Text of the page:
UVA Darden Dean Scott Beardsley: We Stand United With France
University of Virginia Darden School of Business Dean Scott Beardsley honored the victims of the recent terrorist attacks in Paris at a 17 November vigil on UVA Grounds, vowing to uphold the universal bonds of liberty and equality during a tumultuous time.
A transcript of Beardsley’s remarks follows.
I speak at tonight’s Vigil in Remembrance concerning the despicable terrorist attacks in Paris on Friday night. Most of the innocent victims were in a French concert hall, shot in the back, while watching an American rock band play. UVA has alumni, students, faculty, staff and administration who are French citizens. An even greater percentage of our community study in or travel to Paris or France. At this time it appears that all of our community members are accounted for, although we are following up on all alumni and community families.
As you probably know, my wife, children and I are all French citizens and speak French at home. We too have family in Paris. They are all okay but shaken, like many of us here. All were deeply troubled Friday evening as we — and the rest of the world — watched the horrifying events unfold in Paris. We were further chagrined to learn that several of the terrorists organized their activities in Brussels, our home of 24 years until July when we moved here. I think I speak for us all when I say that the victims, and the University of Virginia French community, are in our thoughts at this troubling time.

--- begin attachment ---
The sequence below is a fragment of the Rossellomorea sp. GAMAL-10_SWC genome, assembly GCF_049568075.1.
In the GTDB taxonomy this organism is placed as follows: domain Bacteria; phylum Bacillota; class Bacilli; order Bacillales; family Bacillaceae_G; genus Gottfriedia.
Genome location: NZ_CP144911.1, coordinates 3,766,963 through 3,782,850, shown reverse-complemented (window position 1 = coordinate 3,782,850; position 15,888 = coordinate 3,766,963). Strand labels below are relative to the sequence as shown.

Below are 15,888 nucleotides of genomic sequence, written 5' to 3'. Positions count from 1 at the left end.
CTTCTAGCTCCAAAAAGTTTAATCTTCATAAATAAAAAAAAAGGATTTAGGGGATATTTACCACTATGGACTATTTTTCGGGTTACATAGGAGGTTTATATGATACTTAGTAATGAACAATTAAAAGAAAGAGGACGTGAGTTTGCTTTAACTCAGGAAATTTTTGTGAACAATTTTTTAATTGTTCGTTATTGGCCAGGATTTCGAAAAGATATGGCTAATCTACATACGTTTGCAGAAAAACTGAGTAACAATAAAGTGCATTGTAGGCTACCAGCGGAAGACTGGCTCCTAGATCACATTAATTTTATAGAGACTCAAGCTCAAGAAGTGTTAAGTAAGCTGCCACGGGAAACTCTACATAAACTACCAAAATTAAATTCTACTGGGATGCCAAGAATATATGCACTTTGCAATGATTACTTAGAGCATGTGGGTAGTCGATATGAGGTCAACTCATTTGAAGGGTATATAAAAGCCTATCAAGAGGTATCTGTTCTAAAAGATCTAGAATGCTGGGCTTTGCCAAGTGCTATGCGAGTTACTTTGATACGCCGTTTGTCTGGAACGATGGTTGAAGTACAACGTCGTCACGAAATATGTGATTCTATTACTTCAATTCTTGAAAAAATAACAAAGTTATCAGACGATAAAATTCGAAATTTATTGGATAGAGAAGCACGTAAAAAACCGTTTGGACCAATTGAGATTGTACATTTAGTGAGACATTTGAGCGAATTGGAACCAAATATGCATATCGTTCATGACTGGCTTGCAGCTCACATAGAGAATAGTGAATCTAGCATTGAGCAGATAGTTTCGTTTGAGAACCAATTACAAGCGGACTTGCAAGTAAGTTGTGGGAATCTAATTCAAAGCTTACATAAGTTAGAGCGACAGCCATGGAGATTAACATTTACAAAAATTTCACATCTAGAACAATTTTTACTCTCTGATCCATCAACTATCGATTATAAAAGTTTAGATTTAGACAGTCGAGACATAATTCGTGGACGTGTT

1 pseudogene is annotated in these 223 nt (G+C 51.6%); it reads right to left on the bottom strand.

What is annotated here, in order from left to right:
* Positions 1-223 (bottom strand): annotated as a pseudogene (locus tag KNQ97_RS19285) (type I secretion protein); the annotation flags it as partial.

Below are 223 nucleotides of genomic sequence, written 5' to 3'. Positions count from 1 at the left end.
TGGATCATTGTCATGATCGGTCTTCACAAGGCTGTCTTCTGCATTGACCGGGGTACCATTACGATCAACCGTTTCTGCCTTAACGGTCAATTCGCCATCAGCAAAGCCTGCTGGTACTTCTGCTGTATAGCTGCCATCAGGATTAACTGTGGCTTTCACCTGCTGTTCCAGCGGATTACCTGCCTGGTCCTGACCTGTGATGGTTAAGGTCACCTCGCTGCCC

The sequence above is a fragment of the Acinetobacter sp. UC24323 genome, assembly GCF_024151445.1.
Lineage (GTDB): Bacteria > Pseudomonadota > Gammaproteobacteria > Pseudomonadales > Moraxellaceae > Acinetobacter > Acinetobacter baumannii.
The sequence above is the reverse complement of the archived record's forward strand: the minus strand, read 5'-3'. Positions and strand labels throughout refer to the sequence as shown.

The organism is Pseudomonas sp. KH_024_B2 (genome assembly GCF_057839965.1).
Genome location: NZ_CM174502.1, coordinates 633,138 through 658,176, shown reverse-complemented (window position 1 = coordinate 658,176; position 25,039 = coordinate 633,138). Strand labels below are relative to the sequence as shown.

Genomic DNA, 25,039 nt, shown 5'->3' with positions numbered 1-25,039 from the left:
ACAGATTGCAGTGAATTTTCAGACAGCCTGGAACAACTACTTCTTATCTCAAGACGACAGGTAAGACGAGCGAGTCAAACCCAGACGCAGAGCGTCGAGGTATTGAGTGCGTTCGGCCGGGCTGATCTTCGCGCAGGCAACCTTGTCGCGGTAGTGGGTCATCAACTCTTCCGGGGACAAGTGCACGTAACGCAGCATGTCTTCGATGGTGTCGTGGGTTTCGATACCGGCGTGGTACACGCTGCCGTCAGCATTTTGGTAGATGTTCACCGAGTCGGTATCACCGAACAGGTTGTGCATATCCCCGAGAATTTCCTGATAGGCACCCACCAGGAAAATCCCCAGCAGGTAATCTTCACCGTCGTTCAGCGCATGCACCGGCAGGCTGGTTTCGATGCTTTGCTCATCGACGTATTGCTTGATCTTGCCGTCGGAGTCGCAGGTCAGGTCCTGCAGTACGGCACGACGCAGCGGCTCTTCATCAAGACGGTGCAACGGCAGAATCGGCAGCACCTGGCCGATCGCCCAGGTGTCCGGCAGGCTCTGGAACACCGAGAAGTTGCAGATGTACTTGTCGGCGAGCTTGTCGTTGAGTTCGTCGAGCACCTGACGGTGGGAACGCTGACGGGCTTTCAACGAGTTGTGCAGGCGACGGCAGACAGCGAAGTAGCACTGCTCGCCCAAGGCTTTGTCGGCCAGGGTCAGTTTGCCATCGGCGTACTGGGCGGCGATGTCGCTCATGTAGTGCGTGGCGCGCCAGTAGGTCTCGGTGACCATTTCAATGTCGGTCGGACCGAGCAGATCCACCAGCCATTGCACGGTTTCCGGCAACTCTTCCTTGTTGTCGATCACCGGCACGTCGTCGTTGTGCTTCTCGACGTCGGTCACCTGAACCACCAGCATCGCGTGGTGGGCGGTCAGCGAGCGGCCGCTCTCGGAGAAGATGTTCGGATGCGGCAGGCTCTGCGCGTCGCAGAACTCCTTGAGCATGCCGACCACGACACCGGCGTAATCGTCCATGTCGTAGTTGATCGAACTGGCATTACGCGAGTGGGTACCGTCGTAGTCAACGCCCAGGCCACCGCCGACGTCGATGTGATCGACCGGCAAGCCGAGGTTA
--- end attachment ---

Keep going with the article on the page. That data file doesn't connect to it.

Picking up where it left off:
This weekend, President Teresa Sullivan wrote to the University of Virginia community to request that, in the wake of the tragedy, we all come together with a “renewed commitment to respect and care for one another as we know we should.” I join her in that commitment. It is a reminder that we can never take for granted our quality of life and freedom in the large and complex world in which you — the students and future leaders of this world — are being groomed to lead.
The French values of “liberté, égalité, fraternité” (liberty, equality, fraternity) are universal. France gave the United States the Statue of Liberty, a beacon of hope to all in the world. Thomas Jefferson was a Francophile who lived in France and was close friends with the Marquis de Lafayette, who visited Grounds. The Academical Village itself that we stand in was inspired by French architecture and culture.
In the face of adversity and terrorism, let us show dignity and fraternity. Like in the book The Grinch Who Stole Christmas, let us be like the Hoos in Hooville who continued to sing despite having all of their presents stolen. Tonight, let it be known that the Hoos in Charlottesville stand united with France and Paris during this difficult time. Let us carry forward the light of the torch of the Statue of Liberty in our hearts.
When we observe one minute of silence, let it be not only out of respect for France, the innocent victims, and their families, but also out of resolve that we will not kowtow to terror. For that minute, we at UVA are all French; nous sommes tous français.
The University of Virginia Darden School of Business delivers the world’s best business education experience to prepare entrepreneurial, global and responsible leaders through its MBA, Ph.D., MSBA and Executive Education programs. Darden’s top-ranked faculty is renowned for teaching excellence and advances practical business knowledge through research. Darden was established in 1955 at the University of Virginia, a top public university founded by Thomas Jefferson in 1819 in Charlottesville, Virginia.
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